Women’s History Month Interview Series: Q&A With Team USA Softball Star Taylor Hoagland
After growing up in Texas, Taylor Hoagland took her softball talents to the University of Texas where she would become one of the most accomplished position players in school history. As a senior in 2013, Hoagland was named a first-team All-American. She has also spent the last three summers competing with the USA National Team. In addition to playing for Team USA, Hoagland is currently an assistant softball coach at Amherst College.
Taylor took some time to answer some questions for us at DoubleGSports.com as we continue our feature interviews in celebration of Women’s History Month.
1. Softball is obviously a huge part of your life. How did your life on the diamond begin?
Well, it all started in my grandparents’ backyard when my grandpa bought me a pink and purple tee and ball set. Every time I would visit he would take me out back and roll me grounders upon grounders upon grounders and tell me how good I was (even though I’m pretty sure I was probably terrible haha).
2. What went into your decision to become a Texas Longhorn and what things do you remember most fondly when thinking about your college softball career?
The biggest selling point for me was the tradition and the family atmosphere that Coach Clark talked about. I am a HUGE family person, so that was very important to me to go somewhere where I was going to be a part of a family. The things I remember most about my college career…gosh there are so many…the highs, the lows, the wins, the losses…FINALLY making it to the Women’s College World Series my senior year was undoubtedly my proudest moment as a Texas Longhorn. Just being able to play a small part in getting the Texas program back to Oklahoma City where they belong was one of the biggest highlights of my career.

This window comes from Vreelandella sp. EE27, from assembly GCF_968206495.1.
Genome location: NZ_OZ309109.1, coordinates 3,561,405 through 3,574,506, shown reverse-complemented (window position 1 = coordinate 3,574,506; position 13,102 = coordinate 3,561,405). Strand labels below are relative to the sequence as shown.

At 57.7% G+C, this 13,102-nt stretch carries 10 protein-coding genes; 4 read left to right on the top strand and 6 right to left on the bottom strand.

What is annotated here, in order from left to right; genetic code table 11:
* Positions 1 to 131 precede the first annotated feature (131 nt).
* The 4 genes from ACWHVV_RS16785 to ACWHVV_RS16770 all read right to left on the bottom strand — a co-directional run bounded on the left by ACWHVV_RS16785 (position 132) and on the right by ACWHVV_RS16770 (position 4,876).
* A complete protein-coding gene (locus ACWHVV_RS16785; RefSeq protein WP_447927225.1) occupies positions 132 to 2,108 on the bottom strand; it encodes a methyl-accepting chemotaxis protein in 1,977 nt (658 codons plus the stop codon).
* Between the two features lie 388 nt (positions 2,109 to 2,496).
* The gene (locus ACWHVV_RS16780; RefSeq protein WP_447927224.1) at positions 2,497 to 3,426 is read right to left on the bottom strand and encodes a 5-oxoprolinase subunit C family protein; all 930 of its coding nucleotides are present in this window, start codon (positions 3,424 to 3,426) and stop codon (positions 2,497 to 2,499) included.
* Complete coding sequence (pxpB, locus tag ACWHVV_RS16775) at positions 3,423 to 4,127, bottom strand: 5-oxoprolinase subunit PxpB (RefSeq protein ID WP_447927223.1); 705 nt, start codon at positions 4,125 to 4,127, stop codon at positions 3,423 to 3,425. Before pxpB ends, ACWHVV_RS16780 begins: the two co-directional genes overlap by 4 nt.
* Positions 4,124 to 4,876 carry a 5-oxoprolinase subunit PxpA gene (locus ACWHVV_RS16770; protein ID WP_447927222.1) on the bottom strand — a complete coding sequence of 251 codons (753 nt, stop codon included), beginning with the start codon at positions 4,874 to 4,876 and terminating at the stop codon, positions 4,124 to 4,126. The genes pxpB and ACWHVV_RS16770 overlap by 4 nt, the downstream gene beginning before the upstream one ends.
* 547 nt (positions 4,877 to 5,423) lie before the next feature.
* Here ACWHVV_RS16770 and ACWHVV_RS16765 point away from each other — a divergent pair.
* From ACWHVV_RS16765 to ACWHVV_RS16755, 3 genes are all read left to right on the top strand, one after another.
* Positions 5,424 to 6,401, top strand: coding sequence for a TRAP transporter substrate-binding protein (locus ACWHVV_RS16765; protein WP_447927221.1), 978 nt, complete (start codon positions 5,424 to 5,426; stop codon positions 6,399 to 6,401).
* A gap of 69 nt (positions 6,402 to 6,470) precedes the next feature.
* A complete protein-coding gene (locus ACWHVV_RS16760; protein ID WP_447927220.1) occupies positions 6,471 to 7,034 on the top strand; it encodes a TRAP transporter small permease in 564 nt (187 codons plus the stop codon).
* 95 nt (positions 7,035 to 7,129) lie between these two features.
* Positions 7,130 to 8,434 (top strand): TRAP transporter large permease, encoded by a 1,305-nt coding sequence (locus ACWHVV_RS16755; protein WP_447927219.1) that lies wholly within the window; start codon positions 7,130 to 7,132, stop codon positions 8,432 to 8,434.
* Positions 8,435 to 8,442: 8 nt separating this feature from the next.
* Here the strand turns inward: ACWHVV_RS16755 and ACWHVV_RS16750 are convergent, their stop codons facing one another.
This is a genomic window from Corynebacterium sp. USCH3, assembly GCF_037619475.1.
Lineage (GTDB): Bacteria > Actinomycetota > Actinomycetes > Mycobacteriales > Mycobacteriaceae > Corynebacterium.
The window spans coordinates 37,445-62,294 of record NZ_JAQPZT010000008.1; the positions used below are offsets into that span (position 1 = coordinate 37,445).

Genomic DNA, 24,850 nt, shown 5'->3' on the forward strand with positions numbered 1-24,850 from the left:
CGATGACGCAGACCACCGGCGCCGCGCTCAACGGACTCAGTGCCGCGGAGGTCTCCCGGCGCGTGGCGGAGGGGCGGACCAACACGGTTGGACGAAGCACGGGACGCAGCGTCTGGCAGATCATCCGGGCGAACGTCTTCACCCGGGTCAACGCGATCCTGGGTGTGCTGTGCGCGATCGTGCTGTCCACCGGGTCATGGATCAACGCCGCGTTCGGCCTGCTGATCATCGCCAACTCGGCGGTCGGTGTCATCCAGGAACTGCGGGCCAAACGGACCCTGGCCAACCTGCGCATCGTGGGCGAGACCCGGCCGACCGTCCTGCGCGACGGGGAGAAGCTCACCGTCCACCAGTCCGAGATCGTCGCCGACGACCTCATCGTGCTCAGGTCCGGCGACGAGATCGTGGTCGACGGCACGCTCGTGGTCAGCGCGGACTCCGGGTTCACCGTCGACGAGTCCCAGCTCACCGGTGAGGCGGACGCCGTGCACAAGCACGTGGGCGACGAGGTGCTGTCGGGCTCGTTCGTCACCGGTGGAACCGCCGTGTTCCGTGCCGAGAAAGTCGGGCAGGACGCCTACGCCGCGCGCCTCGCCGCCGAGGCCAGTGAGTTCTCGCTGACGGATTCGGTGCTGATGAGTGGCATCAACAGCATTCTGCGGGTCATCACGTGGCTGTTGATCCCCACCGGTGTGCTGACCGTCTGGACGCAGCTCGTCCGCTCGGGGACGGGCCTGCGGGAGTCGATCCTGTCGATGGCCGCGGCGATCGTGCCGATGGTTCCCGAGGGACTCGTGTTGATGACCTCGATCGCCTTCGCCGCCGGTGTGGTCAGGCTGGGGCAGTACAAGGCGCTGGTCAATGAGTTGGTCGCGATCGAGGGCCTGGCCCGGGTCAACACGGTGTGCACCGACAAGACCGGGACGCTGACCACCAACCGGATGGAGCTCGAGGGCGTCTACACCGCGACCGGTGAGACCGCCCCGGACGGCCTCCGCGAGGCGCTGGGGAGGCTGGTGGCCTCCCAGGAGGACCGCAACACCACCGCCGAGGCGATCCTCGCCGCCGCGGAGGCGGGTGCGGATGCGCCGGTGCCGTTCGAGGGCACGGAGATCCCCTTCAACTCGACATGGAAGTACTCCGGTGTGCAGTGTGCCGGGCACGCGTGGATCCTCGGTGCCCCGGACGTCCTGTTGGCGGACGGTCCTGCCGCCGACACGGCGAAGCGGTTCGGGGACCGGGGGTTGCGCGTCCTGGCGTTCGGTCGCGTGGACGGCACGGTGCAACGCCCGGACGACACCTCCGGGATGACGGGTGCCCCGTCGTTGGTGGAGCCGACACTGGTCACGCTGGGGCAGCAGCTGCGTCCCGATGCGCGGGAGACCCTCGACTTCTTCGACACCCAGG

3. How exciting was it to be named to Team USA and what has that whole experience been like?
It was absolutely incredible. I mean obviously it’s every little girl’s dream to represent her country playing the sport she loves, but to actually be given that opportunity…it’s a once in a lifetime chance. As for the experience, it has been amazing. I’ve met so many wonderful people throughout my time on the USA team and have traveled the world, all while getting to play softball. How could you beat that?!
4. Is playing professionally something you’ve considered and why/why not?
Um…I mean of course I’ve thought about a handful of options I could have to continue my softball career, but I’m very happy with the place I’m in right now. I think if any softball player has the opportunity to keep playing, they should absolutely take advantage of it, no matter what avenue it may come from; softball doesn’t last forever.
5. On your blog over at WSN247.com you have been very outspoken about the salaries of female professional athletes and how they are so much lower than those of male professional athletes. What do you think needs to be done to change this?
This subject has been on the table for many, many years. We can all sit around pointing the finger and discussing what should or shouldn’t be done, but at the end of the day unless someone does something different than what they are doing right now, nothing will ever change. Professional sports as a whole has become an outrageously paid profession, both on the men and women’s sides. I also find it very interesting that female athletes who play solo sports as opposed to team sports are more likely to have a higher salary. (Tennis, Golf and Swimming as opposed to Basketball, Soccer or Softball). I couldn’t pin point a reason why that is, I just find it very interesting. Sports are a business, and I completely understand that. Performance is your product, and in order to sell that product you need toa) Have a good product b) Market that product c) And lastly you have to know who your market is
At the end of the day, I just don’t feel like women’s professional sports are excelling in any of those areas.